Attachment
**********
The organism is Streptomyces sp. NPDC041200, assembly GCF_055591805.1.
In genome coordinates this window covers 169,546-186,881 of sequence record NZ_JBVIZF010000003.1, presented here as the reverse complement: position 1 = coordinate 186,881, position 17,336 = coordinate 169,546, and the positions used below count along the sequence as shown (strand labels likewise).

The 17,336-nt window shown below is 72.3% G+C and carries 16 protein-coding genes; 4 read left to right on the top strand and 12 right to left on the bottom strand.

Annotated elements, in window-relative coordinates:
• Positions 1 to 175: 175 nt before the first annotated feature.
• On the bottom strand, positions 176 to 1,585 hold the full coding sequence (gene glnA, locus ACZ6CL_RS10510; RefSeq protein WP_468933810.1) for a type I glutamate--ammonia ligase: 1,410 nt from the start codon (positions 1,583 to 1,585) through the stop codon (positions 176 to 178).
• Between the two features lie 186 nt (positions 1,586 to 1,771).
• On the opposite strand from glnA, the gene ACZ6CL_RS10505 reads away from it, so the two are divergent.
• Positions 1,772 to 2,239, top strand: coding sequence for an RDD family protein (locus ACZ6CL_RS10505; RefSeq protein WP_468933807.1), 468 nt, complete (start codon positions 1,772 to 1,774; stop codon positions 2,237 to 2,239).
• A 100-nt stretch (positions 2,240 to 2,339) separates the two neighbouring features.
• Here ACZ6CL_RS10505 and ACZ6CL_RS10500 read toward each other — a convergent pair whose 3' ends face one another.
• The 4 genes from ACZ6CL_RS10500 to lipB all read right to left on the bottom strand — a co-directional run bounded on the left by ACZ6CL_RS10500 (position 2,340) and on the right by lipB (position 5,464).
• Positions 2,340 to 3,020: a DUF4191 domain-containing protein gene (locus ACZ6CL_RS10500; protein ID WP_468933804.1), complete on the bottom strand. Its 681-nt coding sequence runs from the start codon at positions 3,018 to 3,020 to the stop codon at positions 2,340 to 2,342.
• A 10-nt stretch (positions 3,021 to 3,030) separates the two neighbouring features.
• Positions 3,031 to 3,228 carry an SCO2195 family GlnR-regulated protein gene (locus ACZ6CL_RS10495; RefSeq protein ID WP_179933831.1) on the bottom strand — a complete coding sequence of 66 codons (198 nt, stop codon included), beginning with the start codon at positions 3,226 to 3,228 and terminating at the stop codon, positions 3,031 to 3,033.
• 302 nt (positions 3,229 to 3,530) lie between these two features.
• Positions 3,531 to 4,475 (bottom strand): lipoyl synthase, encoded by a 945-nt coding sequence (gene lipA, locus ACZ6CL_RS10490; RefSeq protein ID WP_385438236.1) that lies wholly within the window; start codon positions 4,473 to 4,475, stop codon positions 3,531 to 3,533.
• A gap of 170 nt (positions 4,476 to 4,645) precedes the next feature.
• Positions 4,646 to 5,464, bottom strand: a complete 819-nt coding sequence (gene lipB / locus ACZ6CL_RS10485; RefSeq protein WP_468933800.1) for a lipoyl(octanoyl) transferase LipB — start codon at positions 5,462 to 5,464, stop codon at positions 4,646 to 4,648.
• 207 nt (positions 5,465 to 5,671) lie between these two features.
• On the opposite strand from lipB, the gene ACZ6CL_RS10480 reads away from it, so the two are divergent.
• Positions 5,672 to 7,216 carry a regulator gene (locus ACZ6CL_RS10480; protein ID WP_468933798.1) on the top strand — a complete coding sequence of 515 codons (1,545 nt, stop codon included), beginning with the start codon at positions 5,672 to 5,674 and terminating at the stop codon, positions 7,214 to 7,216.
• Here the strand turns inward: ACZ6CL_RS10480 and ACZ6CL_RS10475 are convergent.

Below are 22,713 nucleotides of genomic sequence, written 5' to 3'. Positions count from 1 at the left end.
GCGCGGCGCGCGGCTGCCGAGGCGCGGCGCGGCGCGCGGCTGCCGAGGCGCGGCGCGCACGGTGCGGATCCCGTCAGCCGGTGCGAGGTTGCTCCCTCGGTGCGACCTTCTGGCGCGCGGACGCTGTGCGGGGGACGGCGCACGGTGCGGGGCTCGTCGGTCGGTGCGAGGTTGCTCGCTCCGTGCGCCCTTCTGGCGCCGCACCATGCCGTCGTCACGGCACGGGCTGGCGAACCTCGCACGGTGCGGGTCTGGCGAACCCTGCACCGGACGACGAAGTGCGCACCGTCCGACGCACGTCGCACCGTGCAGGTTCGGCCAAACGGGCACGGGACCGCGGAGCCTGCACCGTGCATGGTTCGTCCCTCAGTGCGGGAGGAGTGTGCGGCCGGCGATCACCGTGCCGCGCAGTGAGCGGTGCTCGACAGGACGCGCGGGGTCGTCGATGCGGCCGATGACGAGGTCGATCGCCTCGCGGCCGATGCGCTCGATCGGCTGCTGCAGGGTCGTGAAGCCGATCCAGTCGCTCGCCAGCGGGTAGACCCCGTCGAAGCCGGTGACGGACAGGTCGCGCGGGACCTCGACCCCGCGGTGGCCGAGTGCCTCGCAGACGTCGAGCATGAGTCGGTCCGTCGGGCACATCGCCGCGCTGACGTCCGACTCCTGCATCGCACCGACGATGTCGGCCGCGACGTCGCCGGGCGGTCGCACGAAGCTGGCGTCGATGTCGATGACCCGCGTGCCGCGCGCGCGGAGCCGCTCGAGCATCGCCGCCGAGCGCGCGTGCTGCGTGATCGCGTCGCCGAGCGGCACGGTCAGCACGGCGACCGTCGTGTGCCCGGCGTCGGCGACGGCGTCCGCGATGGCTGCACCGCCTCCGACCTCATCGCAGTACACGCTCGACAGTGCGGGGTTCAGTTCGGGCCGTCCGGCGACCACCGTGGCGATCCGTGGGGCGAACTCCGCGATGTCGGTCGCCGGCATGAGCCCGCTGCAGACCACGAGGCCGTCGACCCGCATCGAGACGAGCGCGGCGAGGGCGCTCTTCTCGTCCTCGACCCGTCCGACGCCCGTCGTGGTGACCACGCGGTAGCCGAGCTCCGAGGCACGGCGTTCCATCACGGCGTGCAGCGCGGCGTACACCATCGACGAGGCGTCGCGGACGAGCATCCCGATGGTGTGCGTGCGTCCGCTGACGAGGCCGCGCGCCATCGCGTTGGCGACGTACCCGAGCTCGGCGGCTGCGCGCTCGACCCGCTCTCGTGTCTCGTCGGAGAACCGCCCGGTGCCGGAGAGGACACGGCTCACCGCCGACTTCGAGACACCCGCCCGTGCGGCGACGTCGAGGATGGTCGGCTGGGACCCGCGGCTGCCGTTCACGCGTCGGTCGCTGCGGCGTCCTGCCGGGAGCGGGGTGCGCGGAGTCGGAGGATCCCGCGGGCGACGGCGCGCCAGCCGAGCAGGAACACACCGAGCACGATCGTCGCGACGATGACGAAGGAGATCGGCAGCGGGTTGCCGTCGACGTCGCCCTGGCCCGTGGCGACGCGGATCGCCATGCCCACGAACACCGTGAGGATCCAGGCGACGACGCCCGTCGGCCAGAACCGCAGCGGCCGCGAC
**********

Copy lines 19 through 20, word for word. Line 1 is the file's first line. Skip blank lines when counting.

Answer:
• Positions 4,646 to 5,464, bottom strand: a complete 819-nt coding sequence (gene lipB / locus ACZ6CL_RS10485; RefSeq protein WP_468933800.1) for a lipoyl(octanoyl) transferase LipB — start codon at positions 5,462 to 5,464, stop codon at positions 4,646 to 4,648.
• 207 nt (positions 5,465 to 5,671) lie between these two features.